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. An unreal landscape. Just a single track road, its verges and, standing up on either side, the precipitous, abrupt lines of machine-cut trees – that are either columns along the nave of some vast, natural, outdoor cathedral or, equally fancifully, sombre beings – Ents perhaps! – standing obediently aside to let us pass […]SOMERSET LEVELS 321 – JACK’S DROVE (MONO) — FATman Photos
The Main Feature
My day in the MRA bomb, bomb, well I was one after Andrew and I left there for a walk in Centennial Park and Fox Studios while the isotope highlighted my brackey bones. Andrew was with me and as usual I was nervous and made a fuss and whined about the lack of wheelchair transport after certain hours in the afternoon.After the isotope was in place we were sent away for 4 hours for it to wriggle about before the main feature – the MRI Usually I go in head first – when they check my brain tumour but on this occasion it was feet first for a bone scan of my legs.[/caption]
We made our way to the Park via Avoca street passed Emanuel, the Jewish College.
A truly beautiful building with a Castle like appearance, it sits up there on the hill and can be seen from a distance. It took us a liitle while to discover both its location and function. We found it accidentally when we exited the Park via a different gate and came right upon it. As you will discover if you follow the link above, it has quite a history.
We visited the Bike Cafe for morning tea, then to walk around Fox Studios and then a bus back to Randwick proper – where I bemoaned the absence of cafes which had wheelchair access – or room inside if one could negotiate the doors. [Alas, we had returned too early because I missread the second hand of my clock for the hour hand and suggested we ought make our way back to Randwick Junction.]
I attempted to tell Andrew the reason I prefered not to sit on tables outside, this time I used the excuse of the Diner murders where perpretators had sprinked Cyanide over diners meals, killing them, murder. There are other reasons like when I was a small child and aboriginal people where forbidden to sit inside. I referred to it as sitting outside with the dogs. And when they brought the colour charts around the classrooms to measure the whiteness of our skin – they would take you away and award you to someone’s home because they thought they could make us white that way.
Home and away
We had a Castle near our place!!!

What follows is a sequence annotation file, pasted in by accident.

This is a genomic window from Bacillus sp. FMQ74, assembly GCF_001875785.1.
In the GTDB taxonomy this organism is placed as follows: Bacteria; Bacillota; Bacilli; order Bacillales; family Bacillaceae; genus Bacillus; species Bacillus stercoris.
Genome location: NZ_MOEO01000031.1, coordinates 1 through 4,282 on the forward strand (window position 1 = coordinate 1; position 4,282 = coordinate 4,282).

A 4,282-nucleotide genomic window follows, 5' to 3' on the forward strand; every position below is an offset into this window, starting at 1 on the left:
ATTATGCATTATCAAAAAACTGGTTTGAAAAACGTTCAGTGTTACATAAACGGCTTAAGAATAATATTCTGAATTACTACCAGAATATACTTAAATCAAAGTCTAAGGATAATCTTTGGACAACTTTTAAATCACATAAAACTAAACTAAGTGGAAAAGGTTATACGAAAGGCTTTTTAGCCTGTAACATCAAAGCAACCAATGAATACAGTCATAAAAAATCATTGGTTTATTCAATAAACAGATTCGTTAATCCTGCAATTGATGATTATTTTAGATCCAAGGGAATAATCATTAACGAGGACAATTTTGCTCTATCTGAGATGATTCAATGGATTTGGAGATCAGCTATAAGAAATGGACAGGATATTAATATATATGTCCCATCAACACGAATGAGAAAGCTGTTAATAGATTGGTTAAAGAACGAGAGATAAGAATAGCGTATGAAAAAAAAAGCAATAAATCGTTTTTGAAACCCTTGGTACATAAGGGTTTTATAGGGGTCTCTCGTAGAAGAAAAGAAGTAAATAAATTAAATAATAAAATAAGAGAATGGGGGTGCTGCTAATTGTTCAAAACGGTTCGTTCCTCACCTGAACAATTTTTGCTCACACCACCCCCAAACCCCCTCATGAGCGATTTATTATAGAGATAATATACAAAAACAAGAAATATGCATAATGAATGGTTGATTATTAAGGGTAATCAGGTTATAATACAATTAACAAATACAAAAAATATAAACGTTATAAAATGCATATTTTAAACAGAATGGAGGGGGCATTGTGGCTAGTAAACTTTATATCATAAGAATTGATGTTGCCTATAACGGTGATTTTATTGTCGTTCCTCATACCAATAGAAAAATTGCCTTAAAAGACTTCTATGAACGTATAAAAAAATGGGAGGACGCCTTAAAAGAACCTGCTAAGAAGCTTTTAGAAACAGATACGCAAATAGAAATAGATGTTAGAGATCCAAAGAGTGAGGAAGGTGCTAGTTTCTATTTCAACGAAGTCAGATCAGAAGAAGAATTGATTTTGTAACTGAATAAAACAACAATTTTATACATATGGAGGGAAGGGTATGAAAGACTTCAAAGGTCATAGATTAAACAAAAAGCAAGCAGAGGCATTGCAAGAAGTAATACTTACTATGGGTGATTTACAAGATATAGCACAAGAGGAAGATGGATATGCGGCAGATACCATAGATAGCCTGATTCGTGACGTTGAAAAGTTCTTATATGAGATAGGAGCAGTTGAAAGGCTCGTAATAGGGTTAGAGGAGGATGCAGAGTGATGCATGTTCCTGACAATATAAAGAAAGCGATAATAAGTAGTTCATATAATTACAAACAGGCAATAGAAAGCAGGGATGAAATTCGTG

Iandra is a large heritage-listed homestead 11 kilometres south of Greenethorpe, New South Wales in the Weddin Shire, surrounded by the townships of Young, Grenfell and Cowra. The property was added to the New South Wales State Heritage Register on 18 February 2005.
I was sort of lucky depending on what you call lucky, my parents were, well just plain nasty and a stay away at one of the neighbours farms was a relief from the constant persecution I endured at home. I am different, as you must know. My father called me “IT” and I was blamed for everything that happened.
Once my younger sister insisted she would sit by the door in our old car – it had suicide doors and they were a bit wonky, well she fell out, didn’t she, and landed on the road. Lucky for her dad was going fairly slow…so.. of course it was my fault.
Anyway, from time to time my father used to go on a bender, spend all the money and that left me as the only one competent to go shoot rabbits for food, for our rather large family. At least I had a room to myself, I slept out on the veranda with the dogs and on a cotton bale for my bed and suger bag for my bed covers.
Sometimes if they thought I was really bad they would lock me in the Root cellar.I managed to prise some of the bricks away from the wall and dug myself a tunnel so that while I was supposedly in the cellar I would get out and play all kinds of pranks on the family – and get back in the cellar and they used to wonder who was doing all those annoying things when “IT” was locked in the root cellar.
My mother’s mother had been sent away to a Boss Cocky to be turned into a white woman and while she was away she was turned into pregnant, she returned to what they call the boongs camp and had my mother who was half white.
Mum married my dad who was a Scottish man from Abroath, him and his family all came out together and my grandfather was the local vet and what passed for a surgeon since we were over 200 miles from the nearest help.
So as it was in those day I was a coloured kid but defined by a caste system, I had a white father,grandfather and grandmother on dad’s side of the family; and a half cast mother with two full blooded and one white grandparent on her side. “IT’ was a mongrel, I was an Octoroon, I think.